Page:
Why Some Animals Are More Equal Than Others


Our relationships with animals are morally conflicted. We share our daily lives on an arbitrary basis, with some animals and not others; some we eat, and others we have in our homes and on our beds. We’ll eat a pig, but not a dog, both of equal intelligence and character. We rightly condemn whaling but untold by-catch is wasted in fishing nets every year, critically endangering dolphins, sea lions and birds. We raise cows for slaughter and consumption, though in some countries they are revered.
While many of us keep dogs, cats, rabbits, mice and horses as loved companions, more than 327,000 of these animals were used in experiments in NZ last year alone. Many, to test cosmetics, domestic products and follies such as proposed party pills.
Even our relationships with our ‘pets’ are contradictory. We act as masters to our dogs, captors to our birds, and slaves to our cats. We judge the value of animals based on our own relationships with them -are they ‘smart’ (in human terms), loyal, playful, compliant, cuddly or soft? Meanwhile our increasingly urban lifestyles remove us from recognition of others such as farm animals as equally worthy of consideration, rights and humanity.
Our animal welfare rules and practices are stuck in some sort of Dickensian industrial age. Some New Zealand farms deny animals the ability to carry out natural functions like stand or turn around, thereby failing even basic welfare tests. These include 30,000 sows confined during pregnancy, in crates sparsely bigger than the pigs are, so they’re barely able to move. Anyone who treated a dog this way would be prosecuted. 90 million chickens are killed for meat in NZ each year.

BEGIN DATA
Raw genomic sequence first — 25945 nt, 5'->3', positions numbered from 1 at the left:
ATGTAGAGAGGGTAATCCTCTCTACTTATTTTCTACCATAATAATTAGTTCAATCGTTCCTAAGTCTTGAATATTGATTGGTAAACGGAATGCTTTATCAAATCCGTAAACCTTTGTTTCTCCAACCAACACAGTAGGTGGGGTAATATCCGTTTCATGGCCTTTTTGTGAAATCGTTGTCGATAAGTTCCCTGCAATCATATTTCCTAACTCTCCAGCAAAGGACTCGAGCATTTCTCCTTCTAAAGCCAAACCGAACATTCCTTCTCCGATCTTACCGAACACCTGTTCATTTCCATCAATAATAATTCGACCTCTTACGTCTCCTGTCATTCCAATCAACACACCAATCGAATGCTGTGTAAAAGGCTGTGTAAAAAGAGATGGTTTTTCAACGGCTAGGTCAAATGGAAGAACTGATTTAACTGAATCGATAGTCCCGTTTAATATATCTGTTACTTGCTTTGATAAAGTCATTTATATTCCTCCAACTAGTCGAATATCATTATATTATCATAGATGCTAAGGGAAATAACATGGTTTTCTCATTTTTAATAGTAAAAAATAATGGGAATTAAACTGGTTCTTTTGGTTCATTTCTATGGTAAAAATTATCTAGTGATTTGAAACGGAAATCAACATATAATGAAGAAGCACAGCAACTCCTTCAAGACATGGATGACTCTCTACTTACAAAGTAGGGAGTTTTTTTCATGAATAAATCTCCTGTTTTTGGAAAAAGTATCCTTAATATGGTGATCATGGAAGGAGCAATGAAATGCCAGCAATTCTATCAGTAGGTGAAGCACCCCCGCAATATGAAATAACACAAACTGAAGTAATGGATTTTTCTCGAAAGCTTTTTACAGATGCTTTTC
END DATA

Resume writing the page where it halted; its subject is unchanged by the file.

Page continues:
Killing factory farmed animals for meat is the ultimate act of exploitation. Animals are treated like machines to pump out maximum protein, packaged to remove any reference of a life once lived, for masses of consumers deliberately disassociated from the reality of what they eat.
Meat bought is nicely sanitised and removed from reference to an animal’s life and death though it’s of no less value than ones’ cat or dog. When we buy ‘fish (such as rig and shark) and chips’ we are complicit in an industry that is wiping out Maui’s dolphins. We condone inhumane farming practices for the taste of breakfast bacon. But the process of turning a live animal into meat should be more fully considered by those of us who would eat quickly and move on.
The Animal Welfare Act is currently under review and advocates are looking for decisions that make it more humane. It’s likely to be business as usual with cruel animal treatment continually excused because of the costs of modifying existing farm infrastructure. It’s an opportunity for more equality among animals at legislative level, but some animals are more equal than others in the way we consumers treat them too.


  1. Hi Christine, nice to see you blogging. Your position is similar to the Greens; do you think Labour would support Green Party initiatives in this area? Against the protests of the farming lobby and the Greens being labelled loony? Do you think there are there enough people in Labour prepared to burn political capital on animal welfare issues?

  2. Hi Metoo, I don’t know what the Labour Party would support, but I certainly would. I guess you’re aware of the support of Trevor Mallard and Phil Twyford in particular in regard to tighter rules in aspects of the Animal Welfare Act. I know there are certainly lots of Labour activists wanting better treatment for animals enshrined in law.

    • BTW MeToo, this is not a party political broadcast, but a call to an ethical relationship with animals for us all, as consumers and citizens, not just as voters.

Comments are closed.